Tanzania and Uganda are optimistic that their $3.5 billion crude oil pipeline deal stands to benefit all the economies of the East African region.
President John Magufuli and his Ugandan counterpart, Yoweri Museveni laid the foundation stone for the ambitious project at Chongoleani, in the port city of Tanga yesterday.
The two leaders were upbeat as they flagged off work on the pipeline that will take Uganda’s crude oil to export markets.
In their speeches to the gathering, they reiterated their commitment to see the success of the much-hyped crude oil pipeline, which is expected to start pumping Ugandan oil to international markets in three years.
At a ceremony that attracted thousands of Tanga residents to Chongoleani village, some 30km from town, the two heads of state laid the foundation stone for the construction of the pipeline expected to start next January.
Accompanied by delegates from both countries – they assured project investors and contractors that their funds were in safe hands to pursue Africa’s longest oil pipeline, and were optimistic that it would not only improve exports, but also transform the lives of the region’s citizens.
President Museveni reiterated that Tanzania and Uganda should not be taken as the sole beneficiaries of the 1,445 kilometre pipeline, but rather the entire region.
He cited, for example, the fact that once Uganda starts refining petroleum products, regional airlines may gain more or increase their profits due to the availability of cheap aviation fuel.
The pipeline was earlier planned to go through Mombasa Port in Kenya, but Tanzania finally won the deal following intensive lobbying.
Tanzania agreed to give some concessions like tax holidays and a free corridor for building the pipeline. President Museveni said corporate tax, value-added tax (VAT) were also exempted as part of efforts to reduce the cost of the project.
According to him, the government of Tanzania also promised to take up a fair share in the pipeline.
All those make the project profitable, despite the fact that oil prices dropped from an average of $120 per barrel to $50, said Mr Museveni. According to the project report, the 24-inch diameter pipeline will move 216,000 barrels of oil per day at a cost of about $12.2 per barrel.
“East Africa and specifically Uganda is respectable now. We are ready for transformation of our people. We don’t want a peasant to generate another peasant,” said Mr Museveni during his speech.
The project will become “the longest electrically heated crude oil pipeline in the world”.
The pipeline will be pre-heated and covers 1.2 metres underground. There will be temporal facilities such as coating plants and pipe storage yards, access roads, burrow pits, hydro-test dams, a marine terminal and a jetty. The pipeline is expected to be completed by 2020.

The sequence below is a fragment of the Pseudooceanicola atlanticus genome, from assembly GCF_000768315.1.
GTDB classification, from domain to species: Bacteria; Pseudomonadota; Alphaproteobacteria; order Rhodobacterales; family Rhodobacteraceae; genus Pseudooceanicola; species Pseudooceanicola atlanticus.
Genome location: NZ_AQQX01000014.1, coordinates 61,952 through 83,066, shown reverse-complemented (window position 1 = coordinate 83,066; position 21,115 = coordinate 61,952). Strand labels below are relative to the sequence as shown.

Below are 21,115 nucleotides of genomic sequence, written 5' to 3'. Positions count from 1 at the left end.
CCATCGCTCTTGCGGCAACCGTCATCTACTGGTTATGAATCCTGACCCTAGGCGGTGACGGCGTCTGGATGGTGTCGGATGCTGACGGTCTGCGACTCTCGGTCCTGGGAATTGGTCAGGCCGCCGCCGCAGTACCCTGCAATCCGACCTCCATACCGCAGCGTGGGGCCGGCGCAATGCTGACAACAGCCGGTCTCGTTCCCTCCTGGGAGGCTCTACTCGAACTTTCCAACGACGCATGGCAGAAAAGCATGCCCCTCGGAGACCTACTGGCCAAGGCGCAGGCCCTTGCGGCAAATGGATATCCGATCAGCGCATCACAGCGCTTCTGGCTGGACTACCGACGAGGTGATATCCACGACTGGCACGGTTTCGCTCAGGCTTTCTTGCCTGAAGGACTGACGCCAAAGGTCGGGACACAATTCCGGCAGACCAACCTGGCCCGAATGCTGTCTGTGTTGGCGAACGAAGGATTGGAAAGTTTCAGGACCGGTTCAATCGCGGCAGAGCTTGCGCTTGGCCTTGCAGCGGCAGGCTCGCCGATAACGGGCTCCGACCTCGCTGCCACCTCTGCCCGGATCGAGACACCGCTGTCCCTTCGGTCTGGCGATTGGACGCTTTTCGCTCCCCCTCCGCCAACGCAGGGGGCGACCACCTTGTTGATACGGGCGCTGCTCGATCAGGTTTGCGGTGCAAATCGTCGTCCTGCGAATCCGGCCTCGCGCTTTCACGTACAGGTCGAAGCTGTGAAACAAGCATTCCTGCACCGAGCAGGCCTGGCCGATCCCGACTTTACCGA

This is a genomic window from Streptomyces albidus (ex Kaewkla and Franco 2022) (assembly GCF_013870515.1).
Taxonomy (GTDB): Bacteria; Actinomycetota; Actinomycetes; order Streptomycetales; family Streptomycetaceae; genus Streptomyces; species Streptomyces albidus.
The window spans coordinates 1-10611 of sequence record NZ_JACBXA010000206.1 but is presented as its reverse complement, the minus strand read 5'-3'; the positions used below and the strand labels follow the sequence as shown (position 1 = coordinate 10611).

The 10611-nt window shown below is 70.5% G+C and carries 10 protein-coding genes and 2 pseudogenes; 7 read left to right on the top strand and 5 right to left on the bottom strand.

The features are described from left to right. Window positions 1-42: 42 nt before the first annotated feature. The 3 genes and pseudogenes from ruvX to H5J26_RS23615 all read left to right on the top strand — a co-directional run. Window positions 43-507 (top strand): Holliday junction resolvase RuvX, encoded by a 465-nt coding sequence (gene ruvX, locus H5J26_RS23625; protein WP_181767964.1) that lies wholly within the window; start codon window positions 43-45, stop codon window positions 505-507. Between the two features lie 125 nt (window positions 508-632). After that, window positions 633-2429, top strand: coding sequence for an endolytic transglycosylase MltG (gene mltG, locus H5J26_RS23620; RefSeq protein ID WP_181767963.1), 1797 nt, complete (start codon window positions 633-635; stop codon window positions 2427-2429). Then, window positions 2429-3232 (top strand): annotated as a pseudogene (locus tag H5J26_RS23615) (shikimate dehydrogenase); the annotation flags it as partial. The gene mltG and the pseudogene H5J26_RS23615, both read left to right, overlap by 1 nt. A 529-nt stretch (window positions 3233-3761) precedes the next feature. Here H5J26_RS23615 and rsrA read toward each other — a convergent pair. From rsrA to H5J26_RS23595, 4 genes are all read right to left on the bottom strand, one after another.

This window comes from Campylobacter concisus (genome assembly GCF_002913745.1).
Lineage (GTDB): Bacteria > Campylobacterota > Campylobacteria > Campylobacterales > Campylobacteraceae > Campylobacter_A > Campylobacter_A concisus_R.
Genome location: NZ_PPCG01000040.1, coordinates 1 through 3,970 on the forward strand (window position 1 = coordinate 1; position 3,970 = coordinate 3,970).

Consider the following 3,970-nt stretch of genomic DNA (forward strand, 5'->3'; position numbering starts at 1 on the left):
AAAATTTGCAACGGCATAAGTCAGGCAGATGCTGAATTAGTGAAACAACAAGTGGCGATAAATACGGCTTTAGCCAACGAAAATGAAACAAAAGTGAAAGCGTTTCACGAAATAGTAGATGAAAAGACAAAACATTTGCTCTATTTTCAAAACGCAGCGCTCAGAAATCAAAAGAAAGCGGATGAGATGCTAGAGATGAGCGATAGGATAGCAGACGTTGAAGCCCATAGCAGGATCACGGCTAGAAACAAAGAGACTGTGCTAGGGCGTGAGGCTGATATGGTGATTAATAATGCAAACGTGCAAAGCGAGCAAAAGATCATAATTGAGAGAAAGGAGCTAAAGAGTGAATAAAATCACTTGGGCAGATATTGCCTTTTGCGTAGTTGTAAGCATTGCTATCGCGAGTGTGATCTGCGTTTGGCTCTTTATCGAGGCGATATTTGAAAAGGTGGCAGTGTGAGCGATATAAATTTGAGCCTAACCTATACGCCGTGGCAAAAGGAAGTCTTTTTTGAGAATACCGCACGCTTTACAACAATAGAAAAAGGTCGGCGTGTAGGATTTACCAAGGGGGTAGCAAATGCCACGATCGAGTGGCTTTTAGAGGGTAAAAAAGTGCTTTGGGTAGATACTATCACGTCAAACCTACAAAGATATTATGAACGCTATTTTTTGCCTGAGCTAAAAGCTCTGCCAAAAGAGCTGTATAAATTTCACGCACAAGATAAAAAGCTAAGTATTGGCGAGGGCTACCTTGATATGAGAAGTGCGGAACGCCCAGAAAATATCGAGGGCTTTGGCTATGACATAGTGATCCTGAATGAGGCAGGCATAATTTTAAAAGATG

Dr Magufuli described Museveni as not only a friend to Tanzania but a relative, considering his historical background.
Mr Museveni studied in Tanzania and three of his children were born in the country, said Dr Magufuli.
President Magufuli asked contractors of the Hoima -Tanga pipeline to expedite and complete the planned construction before 2020 for East African countries to start benefiting from their own oil.
“Three years is too long and you can finish before that time if you work day and night,” he said. He also assured the public that anyone who is evicted to pave the way for the pipeline will be compensated in accordance with the law.
He promised to expand the Tanga Port after the Regional Commissioner, Mr Martin Shigela asked him to intervene. Mr Shigela said Tanga needed to now accommodate big ships.
Speaking at the event, Vice President Samia Suluhu Hassan said such projects would realise the dream of EAC of growing together economically.
“This project manifests our development agenda as a region. It is now the high time for EAC countries to walk the talk; we have had a number of meetings in the past, now we should implement the envisaged projects effectively,” she said.
The pipeline will be heated so it can keep the highly viscous crude liquid enough to flow.
Total is one of the owners of Ugandan oilfields, alongside China’s Cnooc and Britain’s Tullow Oil. Total has said it is willing to fund the pipeline’s construction but has not what stake it will own in the project.
The pipeline starts from landlocked Uganda’s western region, where crude reserves were discovered in 2006.
, and terminate at Tanzania’s Indian Ocean seaport of Tanga.
Uganda estimates overall crude reserves at 6.5 billion barrels, while recoverable reserves are seen at between 1.4 billion and 1.7 billion barrels.
Total said it was committed to the project and would deliver as expected. “We have been in East Africa for a long time and we are committed to deliver this project to your expectations,” said Total president Mr Patrick Pouyanné.